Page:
Analyses based on iterative model fitting or simulations are typically seeded with an unpredictable random value based on a PRNG function plus the program / computer state. This causes analyses to return different results each time, unless the user remembers to hard-code a random seed into their analysis. It can lead to problems when comparing different runs, reproducing analyses that have been reported in publications, or dealing with potential for p-hacking in cases of borderline significance.
Since statistical analyses are meant to be precisely replicable, why isn't the default behavior to use a deterministic seed? For example, a seed could be based on a hash of the dataset or the regularlized command input. This would cause replications (identical analysis with identical data in the same software) to return reliable results, unless the user intentionally specifies a different seed.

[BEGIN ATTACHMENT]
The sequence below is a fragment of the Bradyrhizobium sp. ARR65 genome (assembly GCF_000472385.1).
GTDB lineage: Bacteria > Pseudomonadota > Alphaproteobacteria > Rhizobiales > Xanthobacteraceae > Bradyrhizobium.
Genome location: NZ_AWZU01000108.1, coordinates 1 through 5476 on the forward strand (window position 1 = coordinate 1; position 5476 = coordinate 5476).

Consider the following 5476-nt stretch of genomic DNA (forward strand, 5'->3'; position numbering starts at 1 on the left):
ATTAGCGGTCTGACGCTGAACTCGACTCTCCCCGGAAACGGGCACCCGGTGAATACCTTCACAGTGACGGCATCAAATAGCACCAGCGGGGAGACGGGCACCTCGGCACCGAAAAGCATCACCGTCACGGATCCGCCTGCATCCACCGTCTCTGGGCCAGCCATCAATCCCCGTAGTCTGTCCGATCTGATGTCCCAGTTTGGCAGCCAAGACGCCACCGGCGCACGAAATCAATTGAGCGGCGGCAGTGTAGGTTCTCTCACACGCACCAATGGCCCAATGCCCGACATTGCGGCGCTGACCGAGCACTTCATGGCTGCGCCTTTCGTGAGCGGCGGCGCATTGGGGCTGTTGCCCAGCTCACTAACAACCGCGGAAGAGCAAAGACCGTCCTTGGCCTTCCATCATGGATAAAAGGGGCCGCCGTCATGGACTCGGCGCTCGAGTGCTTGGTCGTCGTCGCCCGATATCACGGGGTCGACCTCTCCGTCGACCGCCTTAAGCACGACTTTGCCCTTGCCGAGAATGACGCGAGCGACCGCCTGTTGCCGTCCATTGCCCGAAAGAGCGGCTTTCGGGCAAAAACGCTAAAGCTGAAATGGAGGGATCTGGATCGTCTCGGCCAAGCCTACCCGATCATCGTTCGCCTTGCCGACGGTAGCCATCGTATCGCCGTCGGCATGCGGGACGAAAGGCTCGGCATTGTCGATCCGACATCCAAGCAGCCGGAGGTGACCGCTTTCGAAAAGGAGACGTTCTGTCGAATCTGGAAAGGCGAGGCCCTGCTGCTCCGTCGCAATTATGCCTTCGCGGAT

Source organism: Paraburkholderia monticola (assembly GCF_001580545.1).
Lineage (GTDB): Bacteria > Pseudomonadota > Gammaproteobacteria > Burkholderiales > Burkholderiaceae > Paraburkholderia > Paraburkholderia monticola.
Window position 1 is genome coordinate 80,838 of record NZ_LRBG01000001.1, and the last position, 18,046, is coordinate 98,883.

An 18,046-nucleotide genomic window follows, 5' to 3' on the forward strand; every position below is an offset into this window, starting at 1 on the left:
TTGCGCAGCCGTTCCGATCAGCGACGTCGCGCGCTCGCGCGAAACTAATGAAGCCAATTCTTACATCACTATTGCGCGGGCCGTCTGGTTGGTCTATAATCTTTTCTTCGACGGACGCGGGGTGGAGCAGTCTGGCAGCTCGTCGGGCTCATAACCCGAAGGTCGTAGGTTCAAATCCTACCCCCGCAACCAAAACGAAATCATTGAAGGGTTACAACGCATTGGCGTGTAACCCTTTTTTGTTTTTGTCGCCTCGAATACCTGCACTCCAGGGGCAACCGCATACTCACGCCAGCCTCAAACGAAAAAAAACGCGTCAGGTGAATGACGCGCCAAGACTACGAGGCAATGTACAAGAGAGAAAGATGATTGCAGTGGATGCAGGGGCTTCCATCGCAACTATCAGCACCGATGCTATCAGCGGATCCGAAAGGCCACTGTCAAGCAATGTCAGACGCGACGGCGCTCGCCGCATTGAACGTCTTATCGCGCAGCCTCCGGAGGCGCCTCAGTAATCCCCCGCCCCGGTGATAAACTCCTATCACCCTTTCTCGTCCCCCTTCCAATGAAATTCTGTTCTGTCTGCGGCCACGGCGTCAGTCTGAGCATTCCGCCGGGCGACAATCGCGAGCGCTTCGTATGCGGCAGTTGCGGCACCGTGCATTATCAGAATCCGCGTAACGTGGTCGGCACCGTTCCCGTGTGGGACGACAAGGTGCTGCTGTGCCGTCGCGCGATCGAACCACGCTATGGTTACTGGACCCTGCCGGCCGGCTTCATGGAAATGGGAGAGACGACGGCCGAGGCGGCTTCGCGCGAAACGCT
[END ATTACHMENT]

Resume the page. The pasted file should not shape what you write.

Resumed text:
The current default does ensure that if a seed leads to pathological model results (e.g., a terrible local maximum), the next run won't have the same problem. But statisticians usually shouldn't be re-running the same command to see whether it turns out differently anyway (outside of methods like bootstrapping, where ensembling is built in to the assumptions and the analysis). Is there another reason for using unpredictable and unrecorded random seeds?